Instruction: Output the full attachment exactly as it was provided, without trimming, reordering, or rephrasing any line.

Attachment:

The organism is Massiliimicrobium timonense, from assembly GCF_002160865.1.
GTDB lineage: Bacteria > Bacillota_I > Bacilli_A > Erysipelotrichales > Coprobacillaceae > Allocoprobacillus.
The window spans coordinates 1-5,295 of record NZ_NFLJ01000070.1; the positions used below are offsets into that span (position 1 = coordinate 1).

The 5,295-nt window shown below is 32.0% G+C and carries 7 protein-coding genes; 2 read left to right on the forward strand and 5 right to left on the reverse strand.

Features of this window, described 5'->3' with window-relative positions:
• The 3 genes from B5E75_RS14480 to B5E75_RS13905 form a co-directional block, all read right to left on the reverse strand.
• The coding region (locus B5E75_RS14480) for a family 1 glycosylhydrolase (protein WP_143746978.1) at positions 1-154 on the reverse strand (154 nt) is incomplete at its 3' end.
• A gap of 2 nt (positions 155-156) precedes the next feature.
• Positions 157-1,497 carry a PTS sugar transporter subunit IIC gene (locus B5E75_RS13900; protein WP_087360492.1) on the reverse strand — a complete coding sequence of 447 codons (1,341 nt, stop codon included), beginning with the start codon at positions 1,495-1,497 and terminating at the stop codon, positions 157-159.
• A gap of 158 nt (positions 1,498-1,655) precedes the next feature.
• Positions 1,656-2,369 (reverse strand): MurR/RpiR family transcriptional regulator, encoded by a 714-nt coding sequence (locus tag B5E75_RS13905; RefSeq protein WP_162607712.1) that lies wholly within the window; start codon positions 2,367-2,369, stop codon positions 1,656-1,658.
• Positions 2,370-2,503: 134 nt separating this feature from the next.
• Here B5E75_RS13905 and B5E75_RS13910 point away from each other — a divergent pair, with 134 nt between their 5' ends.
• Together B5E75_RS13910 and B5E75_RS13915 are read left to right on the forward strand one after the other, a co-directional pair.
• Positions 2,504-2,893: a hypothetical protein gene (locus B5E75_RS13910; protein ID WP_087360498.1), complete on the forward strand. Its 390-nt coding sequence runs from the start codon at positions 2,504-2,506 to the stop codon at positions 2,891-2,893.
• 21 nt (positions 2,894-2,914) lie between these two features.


The organism is Massiliimicrobium timonense, from assembly GCF_002160865.1.
GTDB lineage: Bacteria > Bacillota_I > Bacilli_A > Erysipelotrichales > Coprobacillaceae > Allocoprobacillus.
The window spans coordinates 1-5,295 of record NZ_NFLJ01000070.1; the positions used below are offsets into that span (position 1 = coordinate 1).

The 5,295-nt window shown below is 32.0% G+C and carries 7 protein-coding genes; 2 read left to right on the forward strand and 5 right to left on the reverse strand.

Features of this window, described 5'->3' with window-relative positions:
• The 3 genes from B5E75_RS14480 to B5E75_RS13905 form a co-directional block, all read right to left on the reverse strand.
• The coding region (locus B5E75_RS14480) for a family 1 glycosylhydrolase (protein WP_143746978.1) at positions 1-154 on the reverse strand (154 nt) is incomplete at its 3' end.
• A gap of 2 nt (positions 155-156) precedes the next feature.
• Positions 157-1,497 carry a PTS sugar transporter subunit IIC gene (locus B5E75_RS13900; protein WP_087360492.1) on the reverse strand — a complete coding sequence of 447 codons (1,341 nt, stop codon included), beginning with the start codon at positions 1,495-1,497 and terminating at the stop codon, positions 157-159.
• A gap of 158 nt (positions 1,498-1,655) precedes the next feature.
• Positions 1,656-2,369 (reverse strand): MurR/RpiR family transcriptional regulator, encoded by a 714-nt coding sequence (locus tag B5E75_RS13905; RefSeq protein WP_162607712.1) that lies wholly within the window; start codon positions 2,367-2,369, stop codon positions 1,656-1,658.
• Positions 2,370-2,503: 134 nt separating this feature from the next.
• Here B5E75_RS13905 and B5E75_RS13910 point away from each other — a divergent pair, with 134 nt between their 5' ends.
• Together B5E75_RS13910 and B5E75_RS13915 are read left to right on the forward strand one after the other, a co-directional pair.
• Positions 2,504-2,893: a hypothetical protein gene (locus B5E75_RS13910; protein ID WP_087360498.1), complete on the forward strand. Its 390-nt coding sequence runs from the start codon at positions 2,504-2,506 to the stop codon at positions 2,891-2,893.
• 21 nt (positions 2,894-2,914) lie between these two features.